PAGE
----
IT WASN'T a "debate." And it certainly wasn't presidential.
The spectacle in St. Louis Sunday night was, as usual, an electoral cage match. Its purpose was not to clarify differences in policy, but to maximize the candidates' discomfort and provoke them into as many gaffes, insults, and incoherent-but-quotable sound bites as possible. For 90 minutes, tens of millions of Americans watched two would-be presidents heap a little more degradation on American democracy. What an embarrassment.
If you had the good fortune not to be watching last night, here's some of what you missed.
Donald Trump told Hillary Clinton that if he wins the election, he will "instruct the attorney general to get a special prosecutor" to investigate the scandal of her deleted e-mails, "because there's never been so many lies, so much deception." Clinton said it was "awfully good" that a man with Trump's temperament wasn't in charge of law enforcement. Trump shot back: "Because you'd be in jail." Such threats used to be a specialty of banana republics. Now you can hear them from an American presidential contender.
Asked about his graphic sexual remarks on a live mic in 2005, Trump allowed as how he was "not proud" of what he'd said. Then he abruptly switched to the subject of Bill Clinton and how "there's never been anybody in the history of politics in this nation that's been so abusive to women." With the former president sitting in the audience, Trump bored in: "What President Clinton did, he was impeached, lost his license to practice law, had to pay an $850,000 fine to one of the women." That woman was Paula Jones, who was also sitting in the audience. She attended the debate as a guest of the Trump campaign — along with two other women who have accused Bill Clinton of sexually assault.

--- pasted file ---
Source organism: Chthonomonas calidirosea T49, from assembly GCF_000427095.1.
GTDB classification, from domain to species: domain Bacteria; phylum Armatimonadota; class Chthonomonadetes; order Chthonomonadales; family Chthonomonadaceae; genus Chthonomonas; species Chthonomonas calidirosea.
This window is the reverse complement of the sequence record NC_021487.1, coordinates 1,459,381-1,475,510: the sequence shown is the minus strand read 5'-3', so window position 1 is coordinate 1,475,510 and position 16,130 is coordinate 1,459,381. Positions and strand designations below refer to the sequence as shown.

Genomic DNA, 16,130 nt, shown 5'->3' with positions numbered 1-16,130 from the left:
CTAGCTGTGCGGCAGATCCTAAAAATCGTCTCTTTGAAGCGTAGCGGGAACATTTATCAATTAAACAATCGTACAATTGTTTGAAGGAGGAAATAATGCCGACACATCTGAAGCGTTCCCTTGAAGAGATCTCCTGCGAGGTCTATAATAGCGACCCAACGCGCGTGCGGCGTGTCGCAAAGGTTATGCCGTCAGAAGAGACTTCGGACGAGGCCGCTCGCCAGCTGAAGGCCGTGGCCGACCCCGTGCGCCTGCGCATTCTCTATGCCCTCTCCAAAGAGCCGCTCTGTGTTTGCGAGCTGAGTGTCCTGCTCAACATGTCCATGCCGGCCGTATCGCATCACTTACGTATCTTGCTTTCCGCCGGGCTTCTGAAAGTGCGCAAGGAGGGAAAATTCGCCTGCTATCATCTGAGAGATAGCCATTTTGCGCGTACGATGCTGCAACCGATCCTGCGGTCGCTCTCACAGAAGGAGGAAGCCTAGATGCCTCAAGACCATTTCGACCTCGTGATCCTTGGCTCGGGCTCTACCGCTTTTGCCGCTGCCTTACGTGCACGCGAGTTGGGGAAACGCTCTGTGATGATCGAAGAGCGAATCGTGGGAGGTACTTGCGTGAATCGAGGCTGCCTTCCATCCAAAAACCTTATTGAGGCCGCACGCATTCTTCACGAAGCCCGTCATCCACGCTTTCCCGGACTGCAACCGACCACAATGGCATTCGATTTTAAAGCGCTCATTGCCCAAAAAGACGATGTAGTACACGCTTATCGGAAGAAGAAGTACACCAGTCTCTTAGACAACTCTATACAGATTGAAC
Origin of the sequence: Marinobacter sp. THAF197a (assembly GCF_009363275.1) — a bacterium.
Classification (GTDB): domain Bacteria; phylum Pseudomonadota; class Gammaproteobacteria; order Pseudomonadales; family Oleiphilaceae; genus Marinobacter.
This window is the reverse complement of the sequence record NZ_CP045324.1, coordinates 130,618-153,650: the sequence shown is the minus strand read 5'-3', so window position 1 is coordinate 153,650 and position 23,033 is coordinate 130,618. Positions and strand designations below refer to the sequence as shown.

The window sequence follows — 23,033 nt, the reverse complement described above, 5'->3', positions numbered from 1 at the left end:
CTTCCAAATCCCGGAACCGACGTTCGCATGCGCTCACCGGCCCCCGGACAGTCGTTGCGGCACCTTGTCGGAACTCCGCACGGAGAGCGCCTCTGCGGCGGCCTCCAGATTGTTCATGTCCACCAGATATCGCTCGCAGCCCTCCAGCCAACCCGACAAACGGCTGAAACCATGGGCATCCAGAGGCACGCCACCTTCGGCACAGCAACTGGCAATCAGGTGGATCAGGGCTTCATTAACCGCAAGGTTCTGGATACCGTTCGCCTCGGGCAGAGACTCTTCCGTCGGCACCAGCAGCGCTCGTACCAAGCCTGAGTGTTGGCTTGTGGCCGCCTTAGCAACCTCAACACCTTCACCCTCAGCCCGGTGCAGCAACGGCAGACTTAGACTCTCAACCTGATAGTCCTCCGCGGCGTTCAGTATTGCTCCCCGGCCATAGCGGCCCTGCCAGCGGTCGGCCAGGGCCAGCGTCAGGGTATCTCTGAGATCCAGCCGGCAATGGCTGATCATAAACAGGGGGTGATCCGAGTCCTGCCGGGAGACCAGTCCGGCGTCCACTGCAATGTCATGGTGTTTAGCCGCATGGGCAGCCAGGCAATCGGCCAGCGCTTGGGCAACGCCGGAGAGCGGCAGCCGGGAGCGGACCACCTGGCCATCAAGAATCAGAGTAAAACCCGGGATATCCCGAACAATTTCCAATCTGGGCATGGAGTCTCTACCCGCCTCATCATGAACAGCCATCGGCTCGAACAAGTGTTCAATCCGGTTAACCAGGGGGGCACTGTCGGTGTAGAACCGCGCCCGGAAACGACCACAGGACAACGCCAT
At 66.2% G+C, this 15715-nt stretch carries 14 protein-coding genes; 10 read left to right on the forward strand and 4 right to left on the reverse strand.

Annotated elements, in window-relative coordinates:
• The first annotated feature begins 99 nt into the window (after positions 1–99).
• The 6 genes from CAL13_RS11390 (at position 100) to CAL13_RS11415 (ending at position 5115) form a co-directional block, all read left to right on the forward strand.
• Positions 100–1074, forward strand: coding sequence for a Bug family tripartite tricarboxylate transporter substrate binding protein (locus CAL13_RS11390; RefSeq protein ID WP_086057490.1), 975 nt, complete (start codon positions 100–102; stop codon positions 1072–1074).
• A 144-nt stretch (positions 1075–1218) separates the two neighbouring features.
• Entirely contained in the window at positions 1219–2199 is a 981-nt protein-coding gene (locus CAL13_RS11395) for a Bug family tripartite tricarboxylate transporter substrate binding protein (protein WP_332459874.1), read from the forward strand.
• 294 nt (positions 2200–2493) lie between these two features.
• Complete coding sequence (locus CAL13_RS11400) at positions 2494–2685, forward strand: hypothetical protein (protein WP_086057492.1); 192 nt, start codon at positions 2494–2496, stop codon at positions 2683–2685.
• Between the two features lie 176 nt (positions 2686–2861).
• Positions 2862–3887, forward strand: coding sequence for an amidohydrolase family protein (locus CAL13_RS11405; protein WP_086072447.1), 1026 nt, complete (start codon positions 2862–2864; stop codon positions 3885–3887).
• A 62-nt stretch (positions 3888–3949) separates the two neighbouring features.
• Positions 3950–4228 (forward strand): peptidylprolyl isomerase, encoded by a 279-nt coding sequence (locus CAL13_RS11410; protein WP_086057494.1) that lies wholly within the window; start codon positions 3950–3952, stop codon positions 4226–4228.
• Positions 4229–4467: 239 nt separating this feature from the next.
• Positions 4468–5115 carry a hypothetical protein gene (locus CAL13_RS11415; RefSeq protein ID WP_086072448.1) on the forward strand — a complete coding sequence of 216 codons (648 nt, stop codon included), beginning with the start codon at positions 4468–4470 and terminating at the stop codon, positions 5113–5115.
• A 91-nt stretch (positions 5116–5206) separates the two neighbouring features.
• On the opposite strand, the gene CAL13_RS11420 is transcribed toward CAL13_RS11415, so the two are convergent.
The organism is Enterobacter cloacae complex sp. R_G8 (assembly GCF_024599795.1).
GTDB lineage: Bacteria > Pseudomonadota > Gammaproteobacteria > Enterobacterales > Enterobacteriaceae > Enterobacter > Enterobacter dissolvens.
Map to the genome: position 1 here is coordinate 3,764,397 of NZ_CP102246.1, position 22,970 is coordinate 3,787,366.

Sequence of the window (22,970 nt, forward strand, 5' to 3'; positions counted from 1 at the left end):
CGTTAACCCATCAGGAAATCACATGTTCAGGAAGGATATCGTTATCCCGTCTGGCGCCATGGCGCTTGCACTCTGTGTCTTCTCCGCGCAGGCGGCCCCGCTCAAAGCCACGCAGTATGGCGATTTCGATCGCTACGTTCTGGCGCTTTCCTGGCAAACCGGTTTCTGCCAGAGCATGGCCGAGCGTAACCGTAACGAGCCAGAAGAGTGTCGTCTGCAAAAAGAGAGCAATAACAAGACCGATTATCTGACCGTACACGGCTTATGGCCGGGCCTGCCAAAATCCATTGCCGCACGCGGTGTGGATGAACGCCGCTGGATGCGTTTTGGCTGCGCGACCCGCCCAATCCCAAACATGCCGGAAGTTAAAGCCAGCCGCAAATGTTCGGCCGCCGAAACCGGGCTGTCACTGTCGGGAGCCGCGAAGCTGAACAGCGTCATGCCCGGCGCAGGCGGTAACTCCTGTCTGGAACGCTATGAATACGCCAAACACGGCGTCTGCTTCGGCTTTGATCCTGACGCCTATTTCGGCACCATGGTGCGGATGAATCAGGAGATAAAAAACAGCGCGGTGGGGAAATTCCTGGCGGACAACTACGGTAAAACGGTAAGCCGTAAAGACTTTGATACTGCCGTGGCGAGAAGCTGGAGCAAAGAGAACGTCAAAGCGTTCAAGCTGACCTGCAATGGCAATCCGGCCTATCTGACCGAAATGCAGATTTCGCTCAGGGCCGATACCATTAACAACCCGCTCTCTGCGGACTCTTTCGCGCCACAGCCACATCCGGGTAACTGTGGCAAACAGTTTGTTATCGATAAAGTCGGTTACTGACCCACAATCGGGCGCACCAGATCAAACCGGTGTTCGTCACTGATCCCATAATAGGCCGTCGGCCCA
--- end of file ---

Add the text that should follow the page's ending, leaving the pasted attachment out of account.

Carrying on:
Hillary Clinton was challenged to explain the leaked speech in which she told a closed audience of Wall Street financiers that on controversial issues she has "both a public and a private position." Is it really OK, a questioner asked, for politicians to be so two-faced? Her answer: "That was something I said about Abraham Lincoln, after having seen the wonderful Steven Spielberg movie." Her opponent's rejoinder: "So ridiculous. Now she's blaming her lie on the late, great Abraham Lincoln."
Who won the "debate"? The question is pointless. Trump's supporters were not won over by Clinton, and her supporters didn't cross over to him. The clear loser, on the other hand, was the American electorate. Nothing about the encounter was uplifting or encouraging. The closest the candidates came to an agreeable exchange was in answering the very last question: "Would either of you name one positive thing that you respect in one another?" Clinton praised Trump's "incredibly able and devoted" children. Trump saluted Clinton for being a fighter "who doesn't quit."
That brief moment of civility lasted, perhaps, three minutes. It didn't begin to neutralize the 87 minutes of bickering, put-downs, and contempt that preceded them. And it will it do nothing to minimize the grim prognosis facing the world's great superpower: In just four weeks, barring a miracle, one of these two deplorable and dishonest people is likely to be the president-elect of the United States. God have mercy.
(Jeff Jacoby is a columnist for The Boston Globe).
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